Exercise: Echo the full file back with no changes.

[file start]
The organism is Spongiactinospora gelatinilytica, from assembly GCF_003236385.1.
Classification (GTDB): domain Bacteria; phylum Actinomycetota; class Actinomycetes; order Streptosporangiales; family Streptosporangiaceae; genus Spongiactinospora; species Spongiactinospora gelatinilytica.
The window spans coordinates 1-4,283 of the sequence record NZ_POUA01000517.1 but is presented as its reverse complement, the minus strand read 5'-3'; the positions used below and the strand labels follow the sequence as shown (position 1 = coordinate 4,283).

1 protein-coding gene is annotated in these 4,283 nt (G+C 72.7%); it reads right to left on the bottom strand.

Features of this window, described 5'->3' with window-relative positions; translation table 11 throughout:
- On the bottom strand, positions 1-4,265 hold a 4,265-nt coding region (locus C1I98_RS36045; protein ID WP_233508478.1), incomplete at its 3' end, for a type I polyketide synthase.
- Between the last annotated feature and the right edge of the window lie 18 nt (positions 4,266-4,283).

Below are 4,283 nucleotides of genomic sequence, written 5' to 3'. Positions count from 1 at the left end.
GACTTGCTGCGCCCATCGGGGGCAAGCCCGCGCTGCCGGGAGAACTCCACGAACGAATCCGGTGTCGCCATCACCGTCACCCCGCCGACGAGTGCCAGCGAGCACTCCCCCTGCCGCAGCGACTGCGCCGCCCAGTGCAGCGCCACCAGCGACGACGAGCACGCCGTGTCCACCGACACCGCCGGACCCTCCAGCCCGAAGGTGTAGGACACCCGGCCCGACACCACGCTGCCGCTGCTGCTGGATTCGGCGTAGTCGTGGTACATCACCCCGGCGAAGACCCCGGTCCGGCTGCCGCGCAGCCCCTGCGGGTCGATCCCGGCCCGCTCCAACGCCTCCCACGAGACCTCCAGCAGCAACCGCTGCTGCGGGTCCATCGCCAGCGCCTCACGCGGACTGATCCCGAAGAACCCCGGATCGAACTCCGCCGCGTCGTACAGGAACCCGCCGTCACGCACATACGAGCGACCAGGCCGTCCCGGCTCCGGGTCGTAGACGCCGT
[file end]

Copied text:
The organism is Spongiactinospora gelatinilytica, from assembly GCF_003236385.1.
Classification (GTDB): domain Bacteria; phylum Actinomycetota; class Actinomycetes; order Streptosporangiales; family Streptosporangiaceae; genus Spongiactinospora; species Spongiactinospora gelatinilytica.
The window spans coordinates 1-4,283 of the sequence record NZ_POUA01000517.1 but is presented as its reverse complement, the minus strand read 5'-3'; the positions used below and the strand labels follow the sequence as shown (position 1 = coordinate 4,283).

1 protein-coding gene is annotated in these 4,283 nt (G+C 72.7%); it reads right to left on the bottom strand.

Features of this window, described 5'->3' with window-relative positions; translation table 11 throughout:
- On the bottom strand, positions 1-4,265 hold a 4,265-nt coding region (locus C1I98_RS36045; protein ID WP_233508478.1), incomplete at its 3' end, for a type I polyketide synthase.
- Between the last annotated feature and the right edge of the window lie 18 nt (positions 4,266-4,283).

Below are 4,283 nucleotides of genomic sequence, written 5' to 3'. Positions count from 1 at the left end.
GACTTGCTGCGCCCATCGGGGGCAAGCCCGCGCTGCCGGGAGAACTCCACGAACGAATCCGGTGTCGCCATCACCGTCACCCCGCCGACGAGTGCCAGCGAGCACTCCCCCTGCCGCAGCGACTGCGCCGCCCAGTGCAGCGCCACCAGCGACGACGAGCACGCCGTGTCCACCGACACCGCCGGACCCTCCAGCCCGAAGGTGTAGGACACCCGGCCCGACACCACGCTGCCGCTGCTGCTGGATTCGGCGTAGTCGTGGTACATCACCCCGGCGAAGACCCCGGTCCGGCTGCCGCGCAGCCCCTGCGGGTCGATCCCGGCCCGCTCCAACGCCTCCCACGAGACCTCCAGCAGCAACCGCTGCTGCGGGTCCATCGCCAGCGCCTCACGCGGACTGATCCCGAAGAACCCCGGATCGAACTCCGCCGCGTCGTACAGGAACCCGCCGTCACGCACATACGAGCGACCAGGCCGTCCCGGCTCCGGGTCGTAGACGCCGT